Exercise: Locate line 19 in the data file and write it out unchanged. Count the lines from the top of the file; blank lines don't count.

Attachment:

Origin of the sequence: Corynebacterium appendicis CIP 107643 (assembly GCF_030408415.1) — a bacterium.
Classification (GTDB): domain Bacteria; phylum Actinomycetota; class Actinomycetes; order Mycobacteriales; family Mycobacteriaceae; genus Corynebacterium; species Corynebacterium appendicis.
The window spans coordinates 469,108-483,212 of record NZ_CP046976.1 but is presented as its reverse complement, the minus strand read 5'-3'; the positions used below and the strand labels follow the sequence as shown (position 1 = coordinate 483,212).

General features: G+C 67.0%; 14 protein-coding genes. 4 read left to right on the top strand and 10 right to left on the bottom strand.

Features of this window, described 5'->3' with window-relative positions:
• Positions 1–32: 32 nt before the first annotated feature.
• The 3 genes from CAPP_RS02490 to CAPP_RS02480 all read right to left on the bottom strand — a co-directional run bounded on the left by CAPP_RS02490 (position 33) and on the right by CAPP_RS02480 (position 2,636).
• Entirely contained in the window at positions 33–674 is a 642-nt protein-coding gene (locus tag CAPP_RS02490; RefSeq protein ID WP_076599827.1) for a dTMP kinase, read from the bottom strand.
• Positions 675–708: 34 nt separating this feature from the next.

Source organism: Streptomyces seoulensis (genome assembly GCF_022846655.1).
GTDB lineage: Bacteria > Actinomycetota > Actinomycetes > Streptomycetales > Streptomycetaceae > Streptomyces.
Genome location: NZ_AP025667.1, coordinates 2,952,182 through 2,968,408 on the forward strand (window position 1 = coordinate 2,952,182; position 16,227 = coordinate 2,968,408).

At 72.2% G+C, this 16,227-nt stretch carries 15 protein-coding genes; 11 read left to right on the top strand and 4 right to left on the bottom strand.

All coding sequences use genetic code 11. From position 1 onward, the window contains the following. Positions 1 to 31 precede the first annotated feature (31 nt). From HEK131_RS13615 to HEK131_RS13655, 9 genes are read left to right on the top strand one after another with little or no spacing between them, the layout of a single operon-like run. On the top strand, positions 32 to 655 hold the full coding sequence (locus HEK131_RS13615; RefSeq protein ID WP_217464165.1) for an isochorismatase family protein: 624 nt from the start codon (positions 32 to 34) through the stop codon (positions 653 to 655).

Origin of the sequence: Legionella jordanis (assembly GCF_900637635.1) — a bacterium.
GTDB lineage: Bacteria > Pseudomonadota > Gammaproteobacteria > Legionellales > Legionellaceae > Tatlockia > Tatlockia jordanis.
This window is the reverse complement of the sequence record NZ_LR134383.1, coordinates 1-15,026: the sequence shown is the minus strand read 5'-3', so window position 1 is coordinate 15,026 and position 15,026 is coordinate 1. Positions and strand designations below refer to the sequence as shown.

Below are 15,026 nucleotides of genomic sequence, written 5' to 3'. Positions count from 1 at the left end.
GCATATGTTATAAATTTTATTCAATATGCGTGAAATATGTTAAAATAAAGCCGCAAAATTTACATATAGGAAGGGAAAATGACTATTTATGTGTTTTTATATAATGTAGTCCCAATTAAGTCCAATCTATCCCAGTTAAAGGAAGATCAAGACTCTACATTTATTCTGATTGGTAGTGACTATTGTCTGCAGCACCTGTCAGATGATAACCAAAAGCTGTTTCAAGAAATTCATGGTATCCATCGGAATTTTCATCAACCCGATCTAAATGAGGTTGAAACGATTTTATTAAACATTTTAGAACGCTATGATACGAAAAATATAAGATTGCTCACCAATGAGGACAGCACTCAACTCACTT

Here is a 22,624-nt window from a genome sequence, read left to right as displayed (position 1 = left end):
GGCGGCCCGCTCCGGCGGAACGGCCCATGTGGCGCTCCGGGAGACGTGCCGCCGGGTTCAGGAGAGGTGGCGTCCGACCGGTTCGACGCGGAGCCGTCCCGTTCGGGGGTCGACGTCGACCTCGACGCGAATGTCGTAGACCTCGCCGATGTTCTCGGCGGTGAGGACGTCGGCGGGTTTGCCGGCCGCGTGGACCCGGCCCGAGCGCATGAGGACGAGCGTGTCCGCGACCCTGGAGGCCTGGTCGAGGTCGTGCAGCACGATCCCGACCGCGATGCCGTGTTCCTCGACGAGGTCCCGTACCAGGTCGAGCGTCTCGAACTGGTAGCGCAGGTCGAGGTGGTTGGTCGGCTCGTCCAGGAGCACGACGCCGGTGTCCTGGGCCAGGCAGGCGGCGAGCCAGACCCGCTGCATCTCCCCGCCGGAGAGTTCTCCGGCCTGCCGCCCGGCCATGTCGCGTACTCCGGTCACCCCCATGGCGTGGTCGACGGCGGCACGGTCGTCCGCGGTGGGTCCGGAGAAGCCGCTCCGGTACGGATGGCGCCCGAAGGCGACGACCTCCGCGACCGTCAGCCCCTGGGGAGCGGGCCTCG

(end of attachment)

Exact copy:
GCATATGTTATAAATTTTATTCAATATGCGTGAAATATGTTAAAATAAAGCCGCAAAATTTACATATAGGAAGGGAAAATGACTATTTATGTGTTTTTATATAATGTAGTCCCAATTAAGTCCAATCTATCCCAGTTAAAGGAAGATCAAGACTCTACATTTATTCTGATTGGTAGTGACTATTGTCTGCAGCACCTGTCAGATGATAACCAAAAGCTGTTTCAAGAAATTCATGGTATCCATCGGAATTTTCATCAACCCGATCTAAATGAGGTTGAAACGATTTTATTAAACATTTTAGAACGCTATGATACGAAAAATATAAGATTGCTCACCAATGAGGACAGCACTCAACTCACTT